Is There Any Hope for a Santa Rally 2022?
Should you be looking for September Back to School Stock Sales or Bracing Yourself for a Long, Cold Winter?
September is historically a down month on Wall Street. So, should you be stocking up on Back to School stock sales at the end of this month, in anticipation of a Santa Rally? Or do recession years act differently? Is this the beginning of a more severe downturn? Let’s take a look at the three past recessions of the 21st Century to see what history teaches us.
The pandemic was officially the shortest recession in history, with a peak on February 19, 2020 and the bottom on March 23, 2020. That was the result of the U.S. (and the world) printing up trillions of dollars and handing it out like candy to everyone with a pulse. This was intentional, as the alternative would have been a disaster unlike anything the world has seen since the Great Depression.
As a result of that flush of money into the system, inflation, leverage, speculation and debt became elevated. Stocks and home prices soared. Rents went through the roof.
The personal savings rate looked healthier than it had ever been with all of the PPP loans, handouts, student loan and mortgage pauses, and the prohibition on evictions and foreclosures. However, the personal savings rate disappeared just as rapidly as it soared, and has fallen to pre-pandemic lows.
Stocks wobbled a little in September and October of 2020, with losses of -3.92% and -2.77%, respectively. However, the 2020 Santa Rally gave investors plenty of gifts in November and December, with gains of 10.75% & 3.71%. 2021 was one of the most spectacular years that the U.S. stock market has ever seen with annual gains of 26.6% in the S&P500®.
The 2022 Inflation Recession (assuming one is named this year) won’t be the same as the 2020 Pandemic Recession. The Federal Reserve Board is tightening up the money supply and jacking up interest rates to fight inflation (taking money away from us). They are intentionally slowing the economy down. There are caps on the Debt Limit, so any requests to print up money and add to the public debt would have to be approved by Congress. The Feds have made it clear that we’re going to all have to endure some pain. They are ending the party, at least for now.
The Great Recession (2008)
The National Bureau of Economic Research (NBER) didn’t call the Great Recession until December 1, 2008, even though Wall Street share prices peaked in October of 2007 – a full year before the announcement. The Bureau is notoriously slow. That was just three months before the bottom (March 9, 2009)! So, investors didn’t receive any warning that the Santa Rally was called off in 2007 and 2008, but instead received a lot of false assurances that the failures of Countrywide, Washington Mutual, Bear Stearns, Lehman Bros, etc., were not endemic to the financial system.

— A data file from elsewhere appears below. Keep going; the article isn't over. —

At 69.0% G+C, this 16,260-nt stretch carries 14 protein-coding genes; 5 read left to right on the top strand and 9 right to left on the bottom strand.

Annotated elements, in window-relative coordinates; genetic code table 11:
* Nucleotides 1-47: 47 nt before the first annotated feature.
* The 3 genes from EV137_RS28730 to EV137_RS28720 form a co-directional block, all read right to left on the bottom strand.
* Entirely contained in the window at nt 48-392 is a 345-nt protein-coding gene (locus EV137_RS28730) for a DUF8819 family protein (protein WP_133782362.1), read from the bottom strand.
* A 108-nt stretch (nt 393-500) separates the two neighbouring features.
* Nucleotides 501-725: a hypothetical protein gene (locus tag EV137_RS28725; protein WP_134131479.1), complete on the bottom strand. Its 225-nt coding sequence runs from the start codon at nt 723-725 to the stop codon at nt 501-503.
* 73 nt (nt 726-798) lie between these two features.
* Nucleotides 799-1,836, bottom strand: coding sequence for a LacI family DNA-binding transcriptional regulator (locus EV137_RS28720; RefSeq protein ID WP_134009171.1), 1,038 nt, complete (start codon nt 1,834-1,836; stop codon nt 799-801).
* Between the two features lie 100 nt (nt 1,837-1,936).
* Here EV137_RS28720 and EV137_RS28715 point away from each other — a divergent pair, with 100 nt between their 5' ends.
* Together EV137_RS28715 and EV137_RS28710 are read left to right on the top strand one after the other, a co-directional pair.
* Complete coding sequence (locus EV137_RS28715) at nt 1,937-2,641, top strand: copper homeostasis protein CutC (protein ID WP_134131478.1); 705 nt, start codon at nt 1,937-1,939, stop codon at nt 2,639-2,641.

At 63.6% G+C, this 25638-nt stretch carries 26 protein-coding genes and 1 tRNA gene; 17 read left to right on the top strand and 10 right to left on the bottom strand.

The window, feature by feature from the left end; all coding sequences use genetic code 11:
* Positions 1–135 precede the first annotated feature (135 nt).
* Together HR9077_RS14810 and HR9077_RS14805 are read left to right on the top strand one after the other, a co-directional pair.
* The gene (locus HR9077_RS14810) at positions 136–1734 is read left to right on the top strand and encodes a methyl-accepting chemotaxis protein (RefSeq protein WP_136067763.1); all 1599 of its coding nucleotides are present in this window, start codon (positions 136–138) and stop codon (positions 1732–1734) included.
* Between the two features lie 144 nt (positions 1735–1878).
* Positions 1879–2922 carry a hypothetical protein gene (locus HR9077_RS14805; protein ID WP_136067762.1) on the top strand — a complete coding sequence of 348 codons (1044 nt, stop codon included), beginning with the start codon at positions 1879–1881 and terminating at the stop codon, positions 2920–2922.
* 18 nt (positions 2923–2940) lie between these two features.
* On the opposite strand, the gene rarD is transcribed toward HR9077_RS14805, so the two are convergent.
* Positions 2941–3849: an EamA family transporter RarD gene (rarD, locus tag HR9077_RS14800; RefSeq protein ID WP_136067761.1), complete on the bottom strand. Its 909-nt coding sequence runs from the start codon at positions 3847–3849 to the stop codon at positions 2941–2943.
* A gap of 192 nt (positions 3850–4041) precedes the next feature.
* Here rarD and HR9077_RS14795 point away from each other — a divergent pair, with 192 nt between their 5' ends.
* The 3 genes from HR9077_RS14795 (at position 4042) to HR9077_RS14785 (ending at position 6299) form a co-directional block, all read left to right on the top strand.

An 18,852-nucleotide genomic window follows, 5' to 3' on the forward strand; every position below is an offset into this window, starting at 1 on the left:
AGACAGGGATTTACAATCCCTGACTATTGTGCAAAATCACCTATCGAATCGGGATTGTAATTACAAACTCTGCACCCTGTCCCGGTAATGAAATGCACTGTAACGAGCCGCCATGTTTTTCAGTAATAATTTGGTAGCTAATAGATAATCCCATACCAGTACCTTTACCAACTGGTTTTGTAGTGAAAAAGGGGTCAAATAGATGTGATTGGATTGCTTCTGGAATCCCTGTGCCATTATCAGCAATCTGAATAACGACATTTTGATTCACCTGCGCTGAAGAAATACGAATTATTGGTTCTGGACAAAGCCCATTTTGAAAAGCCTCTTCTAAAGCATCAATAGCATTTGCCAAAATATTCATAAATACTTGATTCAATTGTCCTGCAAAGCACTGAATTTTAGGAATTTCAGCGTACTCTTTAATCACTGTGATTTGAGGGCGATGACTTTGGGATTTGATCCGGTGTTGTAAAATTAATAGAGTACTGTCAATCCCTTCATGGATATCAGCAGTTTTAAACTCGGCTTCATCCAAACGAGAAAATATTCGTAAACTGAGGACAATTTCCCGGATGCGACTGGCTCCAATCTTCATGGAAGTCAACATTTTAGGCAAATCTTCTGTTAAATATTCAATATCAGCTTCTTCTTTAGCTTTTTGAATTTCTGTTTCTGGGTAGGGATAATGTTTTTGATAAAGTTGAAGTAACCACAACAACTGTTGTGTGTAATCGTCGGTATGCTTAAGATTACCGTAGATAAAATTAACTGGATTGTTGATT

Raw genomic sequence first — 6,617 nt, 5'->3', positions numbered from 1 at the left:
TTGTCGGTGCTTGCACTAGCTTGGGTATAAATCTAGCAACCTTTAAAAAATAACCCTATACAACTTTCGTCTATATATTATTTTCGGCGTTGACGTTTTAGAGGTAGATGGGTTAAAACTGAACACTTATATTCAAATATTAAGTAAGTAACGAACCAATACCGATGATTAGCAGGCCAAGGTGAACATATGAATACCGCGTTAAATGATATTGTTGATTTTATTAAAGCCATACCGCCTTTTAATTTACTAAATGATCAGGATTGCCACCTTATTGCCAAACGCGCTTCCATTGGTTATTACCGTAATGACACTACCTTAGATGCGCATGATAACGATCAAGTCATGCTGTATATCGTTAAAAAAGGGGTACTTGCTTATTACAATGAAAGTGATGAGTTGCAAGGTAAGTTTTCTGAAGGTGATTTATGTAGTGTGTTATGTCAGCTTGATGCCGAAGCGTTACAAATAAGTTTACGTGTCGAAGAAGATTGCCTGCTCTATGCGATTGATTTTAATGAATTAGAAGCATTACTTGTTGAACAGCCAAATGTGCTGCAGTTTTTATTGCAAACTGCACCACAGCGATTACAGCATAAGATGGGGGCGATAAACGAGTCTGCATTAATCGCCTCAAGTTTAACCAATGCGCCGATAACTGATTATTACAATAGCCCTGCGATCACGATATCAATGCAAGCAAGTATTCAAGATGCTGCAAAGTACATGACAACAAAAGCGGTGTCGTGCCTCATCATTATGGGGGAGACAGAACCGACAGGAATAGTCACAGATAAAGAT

November and December 2007 had losses of -4.40% and -0.86% in the S&P500. 2008 was far worse, however, with losses of -16.94% in October, -7.49% in November and only a whimper of a recovery of less than 1% in December.
Between October of 2007 and March of 2009, the Dow Jones Industrial Average dropped 55%, to a low of 6547, with the majority of those losses occurring before the recession announcement. While the DJIA recovered within 6 years, one’s portfolio takes quite a bit longer to crawl back to even. A 10% return on a million dollars is $100,000, while a 10% return on $450,000 is only $45,000. You can do the math on how many years it will take to make up $550,000 in losses. (Incidentally, those investors, like Bill and Nilo Bolden, who used our easy-as-a-pie-chart nest egg strategy earned gains in the Great Recession, while their friends and colleagues lost more than half.)
Dot Com Recession
Between March of 2000 when the NASDAQ Composite Index soared to a high of over 5,000 and October of 2002 when it dropped to a low of 1114, the NASDAQ lost -78%. Most of the drop happened before 911. The NASDAQ had already plunged to 1805 (-64%) by the end of August 2001. However, the recession wasn’t proclaimed official until Nov. 26, 2001. (When you wait for the headlines that we’re in a recession, it’s too late to protect yourself.)
There wasn’t a Santa Rally in 2000. Even though the recession hadn’t been named yet, there were a lot of cash-negative Dot Coms that were going belly-up, and there was a general consensus that many NASDAQ-listed companies were severely overvalued. Wall Street acted, while many Main Street investors waited for the official announcement.
As you can see in the chart below, stocks were very overpriced in early 2000, and are even more speculative now. As one example, even with a pullback of 34%, Tesla’s price-earnings ratio is 98. Tesla’s market value is $860 billion on net income of just $5.5 billion.
The U.S. also had a protracted period of stress with hanging chad voter ballot recounts that extended from the election day on November 7, 2000, until Dec. 12, 2000, when the Supreme Court declared that George W. Bush was the electoral winner of the Presidential election. (Al Gore won the popular vote.) 2000 saw losses of 8% in the S&P500 in the last quarter.
After 911, everyone thought the U.S. markets would take a nosedive. However, there was a robust Santa Rally of 10%! It was a brief respite from an otherwise quite miserable 3-year period.
October 2002 was the low point of that business cycle. Investors had taken such a bath (beginning in March of 2000) that many were disgusted with investing. (It’s common to want to sell low after enduring such losses for such an extended period of time; emotions are not a friend of the successful investor.) After a year of losses culminating in the S&P500 being down -32.68% by the end of September 2002, Wall Street attempted a Rally in October and November of 14%, only to see December slide again by -6%.